• Word count: 607
  10. edward sciccorhands review

    While hearing slow and classical music to represent the difference in feeling from confused to happy and admiration. Burton mixes classic fairytale themes to create an original and touching character in Edward. Taken from his gothic castle to a colourful and romanticized suburban neighborhood he changes the lives of the town's people forever. The first half of the film is very funny, full of subtle physical comedy and gentle satire on suburban life. Edward brings his artistic skill to the town and the people almost ignore his creepy, weird and disturbed appearance.

    • Word count: 578
  11. In the first two scenes of the play, Richard III is perceived in many different ways. Shakespeare creates a good basis on which to make the audience believe different aspects of Richardss character

    A few examples of this are, "now is the winter of our discontent, Made glorious by this son of York" Richard is the discontent, meaning that this will be Richards's winter but it is spoilt by Edward. This is a good indication that Richard will do something significant in the play, it is as if he is plotting and scheming. " Made glorious summer by this son of York," an obvious but clever pun on "son." The son is Edward of York and also the king.

    • Word count: 723
  12. Why did Richard III take the throne in 1483, and why did he lose it in 1485?

    Richard now claimed the throne for himself. To avoid all implications Richard had Prince Edward and his younger brother, Richard, taken into custody. It is believed that he arranged to have both of the killed in the tower of London. "There has been a great deal of speculation about the fate of the two young sons of Edward, 'the Princes in the Tower', neither of whom was seen alive again." Source: Henry VII third edition. Richard was also able to take the throne by striking a friend ship with the Duke of Buckingham who was seen as very powerful.

    • Word count: 754
  13. Close Analysis Of Richard 3rd's Attitude Towards Women

    Perhaps there is a reason for Richards dis-interest. In his opening speech he also tells the audience about his deformities. It is possible that maybe Richard puts up a barrier to women to avoid rejection, getting hurt, as he feels they won't love him due to his deformities. He perhaps feels he is at a disadvantage to other men, which is why he shames them, perhaps it is even jealousy. We know of his down glance on men who fall for women, and of his self pity, as earlier in his speech he claims ''He capers nimbly in a ladys chamber, To the lascivious pleasing of a lute.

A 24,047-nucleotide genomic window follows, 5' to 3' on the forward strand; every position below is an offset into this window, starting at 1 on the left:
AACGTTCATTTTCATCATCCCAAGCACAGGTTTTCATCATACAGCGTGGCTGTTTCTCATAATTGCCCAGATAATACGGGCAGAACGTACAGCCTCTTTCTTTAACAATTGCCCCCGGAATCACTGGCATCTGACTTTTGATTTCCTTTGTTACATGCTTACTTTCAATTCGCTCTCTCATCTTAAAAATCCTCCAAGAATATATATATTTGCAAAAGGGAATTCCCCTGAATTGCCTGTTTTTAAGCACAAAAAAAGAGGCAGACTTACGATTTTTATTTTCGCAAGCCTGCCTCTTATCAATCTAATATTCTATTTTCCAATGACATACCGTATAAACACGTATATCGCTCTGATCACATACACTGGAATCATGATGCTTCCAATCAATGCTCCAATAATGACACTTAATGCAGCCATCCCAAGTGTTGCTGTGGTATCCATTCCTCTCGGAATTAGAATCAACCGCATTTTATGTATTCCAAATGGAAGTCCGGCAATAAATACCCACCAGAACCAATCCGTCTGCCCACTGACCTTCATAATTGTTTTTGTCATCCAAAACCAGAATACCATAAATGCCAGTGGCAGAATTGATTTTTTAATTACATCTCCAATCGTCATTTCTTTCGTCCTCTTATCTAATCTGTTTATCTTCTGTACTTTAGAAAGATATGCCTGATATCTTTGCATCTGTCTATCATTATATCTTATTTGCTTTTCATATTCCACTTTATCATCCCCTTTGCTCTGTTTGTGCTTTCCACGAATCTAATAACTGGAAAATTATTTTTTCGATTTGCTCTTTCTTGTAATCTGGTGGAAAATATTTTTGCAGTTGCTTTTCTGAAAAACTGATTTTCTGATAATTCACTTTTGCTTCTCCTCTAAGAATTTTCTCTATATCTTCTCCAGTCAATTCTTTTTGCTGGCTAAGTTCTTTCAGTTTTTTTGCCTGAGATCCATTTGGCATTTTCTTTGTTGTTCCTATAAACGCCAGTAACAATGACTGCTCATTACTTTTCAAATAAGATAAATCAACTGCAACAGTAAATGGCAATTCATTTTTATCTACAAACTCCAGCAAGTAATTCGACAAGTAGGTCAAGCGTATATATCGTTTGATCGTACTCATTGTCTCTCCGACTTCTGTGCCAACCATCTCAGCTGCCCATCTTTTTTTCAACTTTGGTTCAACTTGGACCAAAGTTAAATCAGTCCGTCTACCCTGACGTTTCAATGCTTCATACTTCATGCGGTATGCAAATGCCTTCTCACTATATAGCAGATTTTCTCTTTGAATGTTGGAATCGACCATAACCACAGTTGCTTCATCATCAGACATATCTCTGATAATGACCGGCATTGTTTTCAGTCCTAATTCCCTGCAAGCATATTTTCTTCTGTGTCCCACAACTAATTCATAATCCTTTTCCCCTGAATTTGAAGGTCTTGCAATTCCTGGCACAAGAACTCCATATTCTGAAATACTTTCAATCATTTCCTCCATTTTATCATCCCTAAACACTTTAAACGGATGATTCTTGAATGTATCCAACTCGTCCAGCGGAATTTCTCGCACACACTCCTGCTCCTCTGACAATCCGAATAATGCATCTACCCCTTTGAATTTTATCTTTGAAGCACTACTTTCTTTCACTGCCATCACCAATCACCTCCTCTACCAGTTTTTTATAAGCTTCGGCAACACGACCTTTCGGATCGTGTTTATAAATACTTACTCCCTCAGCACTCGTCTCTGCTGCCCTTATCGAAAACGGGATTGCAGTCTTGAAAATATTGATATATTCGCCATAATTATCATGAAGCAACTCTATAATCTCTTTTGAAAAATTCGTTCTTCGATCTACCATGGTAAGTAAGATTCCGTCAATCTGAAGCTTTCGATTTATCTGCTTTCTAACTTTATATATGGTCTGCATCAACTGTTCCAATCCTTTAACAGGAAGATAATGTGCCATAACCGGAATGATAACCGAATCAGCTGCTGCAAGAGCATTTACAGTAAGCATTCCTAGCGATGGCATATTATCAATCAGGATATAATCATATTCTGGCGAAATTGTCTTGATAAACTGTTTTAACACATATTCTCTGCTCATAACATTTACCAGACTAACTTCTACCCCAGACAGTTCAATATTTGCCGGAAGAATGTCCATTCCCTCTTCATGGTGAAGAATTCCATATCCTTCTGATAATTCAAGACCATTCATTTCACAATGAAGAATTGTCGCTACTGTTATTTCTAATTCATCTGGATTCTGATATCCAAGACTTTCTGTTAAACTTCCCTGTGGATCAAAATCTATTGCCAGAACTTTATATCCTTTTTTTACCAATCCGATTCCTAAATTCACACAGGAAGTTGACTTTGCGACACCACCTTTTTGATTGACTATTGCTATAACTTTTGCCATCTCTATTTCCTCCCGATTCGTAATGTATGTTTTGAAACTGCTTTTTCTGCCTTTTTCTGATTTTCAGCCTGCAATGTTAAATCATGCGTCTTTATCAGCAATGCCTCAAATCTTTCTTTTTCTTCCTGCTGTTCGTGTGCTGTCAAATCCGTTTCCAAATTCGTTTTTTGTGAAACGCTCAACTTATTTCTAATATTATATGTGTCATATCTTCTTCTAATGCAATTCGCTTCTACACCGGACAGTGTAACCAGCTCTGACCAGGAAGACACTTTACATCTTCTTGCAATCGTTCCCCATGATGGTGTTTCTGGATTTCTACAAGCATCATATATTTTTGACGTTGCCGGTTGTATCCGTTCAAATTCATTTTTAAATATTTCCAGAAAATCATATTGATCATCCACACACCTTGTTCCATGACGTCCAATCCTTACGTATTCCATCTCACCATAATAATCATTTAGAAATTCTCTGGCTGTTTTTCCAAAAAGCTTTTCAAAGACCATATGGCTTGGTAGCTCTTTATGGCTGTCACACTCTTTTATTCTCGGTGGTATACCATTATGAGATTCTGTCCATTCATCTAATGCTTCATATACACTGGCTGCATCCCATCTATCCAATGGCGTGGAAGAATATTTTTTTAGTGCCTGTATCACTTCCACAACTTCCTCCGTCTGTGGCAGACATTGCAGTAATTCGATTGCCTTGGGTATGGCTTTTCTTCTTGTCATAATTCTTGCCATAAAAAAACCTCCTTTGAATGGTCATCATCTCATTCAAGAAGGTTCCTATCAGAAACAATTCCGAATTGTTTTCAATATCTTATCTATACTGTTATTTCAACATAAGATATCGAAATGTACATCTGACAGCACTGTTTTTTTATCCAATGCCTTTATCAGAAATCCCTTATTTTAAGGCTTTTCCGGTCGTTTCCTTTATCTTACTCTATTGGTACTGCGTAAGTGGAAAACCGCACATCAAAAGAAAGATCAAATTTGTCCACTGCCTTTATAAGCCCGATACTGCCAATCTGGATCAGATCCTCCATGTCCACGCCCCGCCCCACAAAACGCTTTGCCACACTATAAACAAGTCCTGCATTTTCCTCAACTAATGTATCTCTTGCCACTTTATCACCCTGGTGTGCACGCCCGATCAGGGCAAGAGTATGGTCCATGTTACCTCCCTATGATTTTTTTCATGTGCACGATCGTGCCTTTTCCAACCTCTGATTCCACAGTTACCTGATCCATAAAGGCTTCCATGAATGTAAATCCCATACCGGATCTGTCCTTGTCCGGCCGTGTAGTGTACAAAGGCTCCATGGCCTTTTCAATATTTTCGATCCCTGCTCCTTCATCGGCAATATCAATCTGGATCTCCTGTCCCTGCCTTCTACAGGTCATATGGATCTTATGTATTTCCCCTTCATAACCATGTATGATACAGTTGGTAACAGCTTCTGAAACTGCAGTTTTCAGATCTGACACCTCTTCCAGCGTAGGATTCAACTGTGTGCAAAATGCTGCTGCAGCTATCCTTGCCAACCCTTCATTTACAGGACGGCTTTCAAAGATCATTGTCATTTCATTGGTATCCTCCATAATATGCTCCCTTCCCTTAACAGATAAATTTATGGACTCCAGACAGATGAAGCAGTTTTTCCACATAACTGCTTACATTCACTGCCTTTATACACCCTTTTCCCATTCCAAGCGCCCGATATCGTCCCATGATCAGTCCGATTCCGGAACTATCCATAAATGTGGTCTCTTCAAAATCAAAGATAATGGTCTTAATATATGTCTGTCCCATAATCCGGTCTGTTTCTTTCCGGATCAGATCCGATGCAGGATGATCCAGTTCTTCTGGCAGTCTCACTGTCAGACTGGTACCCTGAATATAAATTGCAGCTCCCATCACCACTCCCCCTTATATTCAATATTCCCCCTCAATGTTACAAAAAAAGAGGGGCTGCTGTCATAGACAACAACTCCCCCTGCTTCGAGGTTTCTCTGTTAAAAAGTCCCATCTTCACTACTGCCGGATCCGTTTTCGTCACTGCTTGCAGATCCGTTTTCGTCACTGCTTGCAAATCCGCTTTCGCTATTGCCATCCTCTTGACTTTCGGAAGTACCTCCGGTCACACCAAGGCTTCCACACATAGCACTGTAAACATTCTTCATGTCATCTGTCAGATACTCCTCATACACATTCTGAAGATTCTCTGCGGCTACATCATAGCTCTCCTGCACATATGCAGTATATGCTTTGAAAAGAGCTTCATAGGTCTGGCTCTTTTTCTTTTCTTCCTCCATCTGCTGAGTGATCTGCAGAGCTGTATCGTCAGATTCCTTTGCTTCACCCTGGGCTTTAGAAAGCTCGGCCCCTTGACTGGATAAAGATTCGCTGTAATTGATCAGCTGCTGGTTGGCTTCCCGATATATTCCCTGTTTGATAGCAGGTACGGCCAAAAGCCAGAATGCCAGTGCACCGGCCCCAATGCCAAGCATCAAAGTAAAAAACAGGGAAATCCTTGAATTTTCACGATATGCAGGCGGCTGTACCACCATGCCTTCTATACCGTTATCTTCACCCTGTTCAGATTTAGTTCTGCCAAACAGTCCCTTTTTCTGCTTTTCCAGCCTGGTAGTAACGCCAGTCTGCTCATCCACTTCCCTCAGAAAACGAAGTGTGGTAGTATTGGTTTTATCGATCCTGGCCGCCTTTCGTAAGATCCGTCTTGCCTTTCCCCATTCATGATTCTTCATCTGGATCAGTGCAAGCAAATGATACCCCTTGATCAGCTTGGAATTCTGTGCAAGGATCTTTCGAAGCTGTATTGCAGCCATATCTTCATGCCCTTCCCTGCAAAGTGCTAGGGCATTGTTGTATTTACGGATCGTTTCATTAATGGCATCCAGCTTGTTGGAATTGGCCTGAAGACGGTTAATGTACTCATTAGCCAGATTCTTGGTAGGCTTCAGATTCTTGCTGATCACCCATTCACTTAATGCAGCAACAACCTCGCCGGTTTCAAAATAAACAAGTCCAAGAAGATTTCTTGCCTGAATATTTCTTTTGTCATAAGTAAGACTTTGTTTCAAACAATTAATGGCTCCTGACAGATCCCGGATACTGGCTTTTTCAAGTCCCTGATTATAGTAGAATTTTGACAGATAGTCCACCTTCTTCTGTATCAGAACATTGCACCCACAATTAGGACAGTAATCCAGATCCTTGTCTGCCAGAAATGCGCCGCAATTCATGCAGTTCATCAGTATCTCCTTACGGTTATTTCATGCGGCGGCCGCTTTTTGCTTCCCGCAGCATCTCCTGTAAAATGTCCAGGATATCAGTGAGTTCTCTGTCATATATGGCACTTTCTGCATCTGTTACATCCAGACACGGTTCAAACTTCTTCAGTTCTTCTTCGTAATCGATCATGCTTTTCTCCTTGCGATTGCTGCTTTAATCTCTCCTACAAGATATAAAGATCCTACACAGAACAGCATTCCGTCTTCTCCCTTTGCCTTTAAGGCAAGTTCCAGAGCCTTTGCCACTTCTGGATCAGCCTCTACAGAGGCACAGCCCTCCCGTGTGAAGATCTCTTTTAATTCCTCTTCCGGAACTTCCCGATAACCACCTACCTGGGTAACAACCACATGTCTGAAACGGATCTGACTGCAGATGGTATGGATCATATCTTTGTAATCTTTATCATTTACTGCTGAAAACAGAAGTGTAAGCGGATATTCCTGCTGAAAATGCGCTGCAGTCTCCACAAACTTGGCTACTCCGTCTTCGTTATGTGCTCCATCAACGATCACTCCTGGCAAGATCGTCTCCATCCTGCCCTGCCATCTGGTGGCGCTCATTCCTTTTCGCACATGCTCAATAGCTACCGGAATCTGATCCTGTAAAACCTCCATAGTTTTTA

• Word count: 944
  14. personal creative coursework

    and he would meet me at the train station later.(Richard is a chubby boy and gets wound up when people talk about his weight). I was walking to the train station and checked the time, I saw that we were going to be late so I started to run .I saw Richard and told him to hurry up as usual he was eating. He started to run and as I looked around I saw people from my school with a look of shock on their face they have never seen him run before.

    • Word count: 583
  15. An analysis of the opening sequence of Pretty Woman written for an A level media studies book

    It is preceded by the name of the company which produced the motion picture, Touchstone pictures. The opening shot is a close up of 3 palms which all have what seems to be money and the first words uttered in the entire movie are "It's all about the money." Straight away the theme of money is established. The camera then zooms out and follows Edward's lawyer Philip. Philip begins to suck up all the glory for the party. The viewer can already notice even after a few seconds that he is going to be a very devious and selfish character.

    • Word count: 972
  16. How Might the Audience feel about Richard at the end of Act 2

    Most of what Richard says at the start of the play, Has something linking to it: because Richard is deformed, he cannot be loved; because he cannot be loved, he must be a villain; because he must be a villain, he will stop at nothing for the throne. These excuses basically show that he is hiding the fact that he wants to play a 'Bad' character. As he is becoming more successful towards the throne, He is starting to enjoy it.

    • Word count: 807
  17. How Far Is Richard III A Hero?

    This would therefore suggest that he his heroic as he has led his side to victory. When saying 'I, that am rudely stamp'd and want love's majesty' (1, 1, 126) Richard gains sympathy from the audience as he is saying that he was badly made and doesn't have the looks to gain love from a woman, unlike others who can enjoy 'sportive tricks'(1, 1, 14). The audiences sympathy for Richard is also enhanced when he mentions' that so lamely and unfashionable that dogs bark at me'(1, 1, 23). The way in which he talks about his victories and uses the pronoun 'our' before 'I' pushes the audience to look upon him as a hero, as we are learning that he has fought amongst others to gain victory for his country, before then learning about his faults.

    • Word count: 918
  18. The story "Killings" by Andre Dubus is about a man named Matt and his love for his son Frank. He is upset because his son has been killed by a man called Richard. Matt's wife, older son